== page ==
Pets Onboard

There has recently been a welcome addition to my family – Bob the West Highland Terrier, and this has led me to thinking about how he would cope onboard our boat.

Of course my first consideration was a doggy life jacket, he would definitely look adorable in need one of those.

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They are available to buy in all different sizes, as well as a whole array of nautical fashion accessories for your pampered pooch.

But realistically, is taking your pet onboard really a good idea?

The answer is absolutely, I know Bob much prefers accompanying the family anywhere rather than staying at home. However, there are things to take into consideration before setting sail:

  • Just like humans, dogs and cats might take a while to find their sea legs, and sea sickness can be a problem. There are many natural remedies that can be used to ease the problem, have a browse through Adlard Coles’ Fast Fixes for your Boat for some helpful tips, or alternatively ask your vet for some advice.
  • If your dog or cat is trained to use the litter box, toilet calls should not be a problem. If not, remember to monitor what your animal is drinking and take regular trips to land to avoid accidents.
  • If the weather is sunny and hot, be sure to keep an eye on your pet. As much as animals love sunbathing, it can cause heat stroke, so try to keep them shaded and drinking plenty. Also, fibreglass boats can get extremely hot in direct sunlight, so make sure your pet doesn’t burn his/her paws.
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Fast Fixes for your Boat is full of helpful tips on how to make sure your boat is pet proof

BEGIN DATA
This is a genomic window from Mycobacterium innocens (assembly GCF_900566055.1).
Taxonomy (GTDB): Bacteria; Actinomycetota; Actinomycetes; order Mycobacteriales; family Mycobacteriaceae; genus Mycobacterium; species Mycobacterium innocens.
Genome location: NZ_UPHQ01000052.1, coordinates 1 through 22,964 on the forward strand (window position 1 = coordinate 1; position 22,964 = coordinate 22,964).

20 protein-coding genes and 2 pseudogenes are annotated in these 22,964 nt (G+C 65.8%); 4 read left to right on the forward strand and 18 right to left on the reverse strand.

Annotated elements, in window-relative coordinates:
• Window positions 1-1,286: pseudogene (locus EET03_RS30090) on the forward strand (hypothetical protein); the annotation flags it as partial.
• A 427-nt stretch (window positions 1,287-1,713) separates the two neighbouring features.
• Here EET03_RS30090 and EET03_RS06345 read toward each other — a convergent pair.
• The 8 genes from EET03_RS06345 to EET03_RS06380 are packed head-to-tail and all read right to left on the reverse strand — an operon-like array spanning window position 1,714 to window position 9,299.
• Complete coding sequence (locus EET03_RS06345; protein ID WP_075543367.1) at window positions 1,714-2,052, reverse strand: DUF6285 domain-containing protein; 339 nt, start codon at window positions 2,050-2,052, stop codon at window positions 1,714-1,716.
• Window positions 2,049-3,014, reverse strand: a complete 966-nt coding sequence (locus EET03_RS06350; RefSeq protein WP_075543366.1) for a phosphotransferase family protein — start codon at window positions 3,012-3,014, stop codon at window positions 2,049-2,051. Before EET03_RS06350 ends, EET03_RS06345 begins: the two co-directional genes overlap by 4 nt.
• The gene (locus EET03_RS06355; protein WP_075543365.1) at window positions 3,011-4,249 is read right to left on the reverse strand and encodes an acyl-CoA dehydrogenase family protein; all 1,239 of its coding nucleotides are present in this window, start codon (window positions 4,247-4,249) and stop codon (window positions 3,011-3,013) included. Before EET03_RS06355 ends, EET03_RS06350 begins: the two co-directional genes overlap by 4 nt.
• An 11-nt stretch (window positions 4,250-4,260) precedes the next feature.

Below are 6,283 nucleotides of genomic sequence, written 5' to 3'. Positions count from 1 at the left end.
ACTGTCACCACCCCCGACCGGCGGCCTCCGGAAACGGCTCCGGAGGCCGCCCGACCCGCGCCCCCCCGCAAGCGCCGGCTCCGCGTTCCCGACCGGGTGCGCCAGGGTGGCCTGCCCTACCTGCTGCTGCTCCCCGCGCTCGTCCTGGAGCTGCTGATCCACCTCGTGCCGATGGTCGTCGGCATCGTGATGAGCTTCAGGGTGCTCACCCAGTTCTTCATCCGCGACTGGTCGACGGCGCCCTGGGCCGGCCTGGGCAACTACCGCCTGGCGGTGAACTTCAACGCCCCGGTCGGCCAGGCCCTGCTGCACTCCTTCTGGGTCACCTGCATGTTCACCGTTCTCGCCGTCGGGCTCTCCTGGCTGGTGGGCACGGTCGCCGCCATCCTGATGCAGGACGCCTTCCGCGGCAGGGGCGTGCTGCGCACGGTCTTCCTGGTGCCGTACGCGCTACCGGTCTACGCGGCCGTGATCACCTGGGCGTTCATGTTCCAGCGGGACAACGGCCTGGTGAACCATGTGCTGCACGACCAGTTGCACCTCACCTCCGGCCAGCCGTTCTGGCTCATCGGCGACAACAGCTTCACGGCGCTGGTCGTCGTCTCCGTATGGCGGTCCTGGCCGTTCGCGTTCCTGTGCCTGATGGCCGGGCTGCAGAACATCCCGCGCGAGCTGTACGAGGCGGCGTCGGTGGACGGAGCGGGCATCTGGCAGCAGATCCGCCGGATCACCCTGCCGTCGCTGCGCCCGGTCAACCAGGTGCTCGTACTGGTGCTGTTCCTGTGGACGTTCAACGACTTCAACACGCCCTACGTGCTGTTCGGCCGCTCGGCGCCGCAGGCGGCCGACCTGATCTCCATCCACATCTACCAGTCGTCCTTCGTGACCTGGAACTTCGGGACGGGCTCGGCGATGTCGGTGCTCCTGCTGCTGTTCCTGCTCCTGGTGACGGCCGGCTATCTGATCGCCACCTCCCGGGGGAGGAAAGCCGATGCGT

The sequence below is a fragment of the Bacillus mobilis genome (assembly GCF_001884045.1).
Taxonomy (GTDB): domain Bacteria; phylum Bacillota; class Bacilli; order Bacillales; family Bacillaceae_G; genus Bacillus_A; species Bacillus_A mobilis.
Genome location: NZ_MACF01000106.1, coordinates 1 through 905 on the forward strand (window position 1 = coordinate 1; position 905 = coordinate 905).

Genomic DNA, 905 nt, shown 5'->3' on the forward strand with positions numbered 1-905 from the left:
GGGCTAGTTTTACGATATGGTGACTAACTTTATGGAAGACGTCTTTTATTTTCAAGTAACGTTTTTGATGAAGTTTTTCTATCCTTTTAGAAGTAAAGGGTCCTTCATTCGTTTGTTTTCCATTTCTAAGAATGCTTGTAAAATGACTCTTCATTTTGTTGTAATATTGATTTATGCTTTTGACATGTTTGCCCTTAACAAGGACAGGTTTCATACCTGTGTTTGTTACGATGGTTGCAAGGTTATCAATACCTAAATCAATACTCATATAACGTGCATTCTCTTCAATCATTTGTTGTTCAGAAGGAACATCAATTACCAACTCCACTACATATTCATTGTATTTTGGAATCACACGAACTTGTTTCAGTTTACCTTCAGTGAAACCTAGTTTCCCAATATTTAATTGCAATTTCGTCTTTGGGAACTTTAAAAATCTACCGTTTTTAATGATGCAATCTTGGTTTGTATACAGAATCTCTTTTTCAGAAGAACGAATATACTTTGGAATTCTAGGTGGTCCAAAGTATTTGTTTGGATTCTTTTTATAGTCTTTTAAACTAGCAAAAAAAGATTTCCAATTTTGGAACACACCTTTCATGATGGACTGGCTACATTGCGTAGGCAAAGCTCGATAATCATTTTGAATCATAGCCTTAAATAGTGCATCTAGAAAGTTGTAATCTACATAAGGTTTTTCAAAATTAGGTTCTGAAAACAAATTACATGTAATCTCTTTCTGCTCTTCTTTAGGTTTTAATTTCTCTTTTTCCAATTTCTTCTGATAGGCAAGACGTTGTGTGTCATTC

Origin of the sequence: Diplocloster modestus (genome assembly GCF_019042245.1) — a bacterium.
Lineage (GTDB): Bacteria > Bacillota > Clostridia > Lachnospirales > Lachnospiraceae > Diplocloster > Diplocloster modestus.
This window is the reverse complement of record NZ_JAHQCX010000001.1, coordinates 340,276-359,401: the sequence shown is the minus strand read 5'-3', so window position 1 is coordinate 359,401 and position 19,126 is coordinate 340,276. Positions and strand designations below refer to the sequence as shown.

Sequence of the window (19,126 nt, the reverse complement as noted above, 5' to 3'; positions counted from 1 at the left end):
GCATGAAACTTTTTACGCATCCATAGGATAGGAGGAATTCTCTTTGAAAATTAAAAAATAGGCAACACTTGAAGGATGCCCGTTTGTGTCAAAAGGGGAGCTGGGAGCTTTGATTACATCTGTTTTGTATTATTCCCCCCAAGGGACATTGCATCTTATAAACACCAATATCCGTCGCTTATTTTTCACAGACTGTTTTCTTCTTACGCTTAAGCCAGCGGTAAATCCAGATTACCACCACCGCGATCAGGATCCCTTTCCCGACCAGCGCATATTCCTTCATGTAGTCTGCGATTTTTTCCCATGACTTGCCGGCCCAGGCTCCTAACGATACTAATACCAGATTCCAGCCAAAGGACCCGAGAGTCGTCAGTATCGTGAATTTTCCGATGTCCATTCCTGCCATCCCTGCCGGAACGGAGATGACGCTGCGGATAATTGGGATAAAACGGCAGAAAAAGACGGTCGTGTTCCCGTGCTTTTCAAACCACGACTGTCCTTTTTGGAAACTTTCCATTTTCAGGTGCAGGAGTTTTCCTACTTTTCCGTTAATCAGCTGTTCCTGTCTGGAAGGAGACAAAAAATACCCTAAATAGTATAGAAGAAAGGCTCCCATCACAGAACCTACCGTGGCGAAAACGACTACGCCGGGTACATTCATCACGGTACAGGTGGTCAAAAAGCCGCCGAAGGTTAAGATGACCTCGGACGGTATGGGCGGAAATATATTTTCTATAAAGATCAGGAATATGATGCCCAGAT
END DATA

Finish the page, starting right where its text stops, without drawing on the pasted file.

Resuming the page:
But for those of us who are more superstitious – isn’t it bad luck to take your dog or cat onboard?

The rule used to be that any animal not at home at sea was bad luck on board. According to Adlard Coles’ Don’t Shoot the Albatross by Jonathan Eyers, the rule that black cats are unlucky on land is reversed at sea, and white cats are the unlucky ones. Although a single white hair plucked from a black cat is lucky…Image

Over the years these superstitions have been proven to be untrue, with dogs and cats playing an important role in naval history.  Here are some of the most famous furry nautical heroes:

Unsinkable Sam

One of the most famous mascots of the British Royal Navy, Unsinkable Sam was the ship’s cat aboard the German battleship Bismarck. Unfortunately the ship sunk in 1941, and out of 2,200 crew only 116 survived, plus Sam. Sam was picked up by the destroyer HMS Cossack, this was also torpedoed and sunk a few months later, killing 159 of her crew. Still Sam survived. He then became the ship’s cat on the HMS Ark Royal … which was torpedoed and sunk in November of that year. Sam was rescued once again, but it was decided that it was time for Sam’s seafaring to come to an end.

Unsinkable Sam was given a new job as mouser-in-residence at the governor general of Gibraltar’s office. He eventually returned to the U.K. and lived out his years at the Home for Sailors.

This story doesn’t bode well for cats on boats, it has to be said. But then there was Simon…

Simon

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Simon was the celebrated ship’s cat of HMS Amethyst. Simon was aboard the ship during the Yangtze Incident in 1949 and was wounded in the bombardment that killed 25 crew members, including the commanding officer.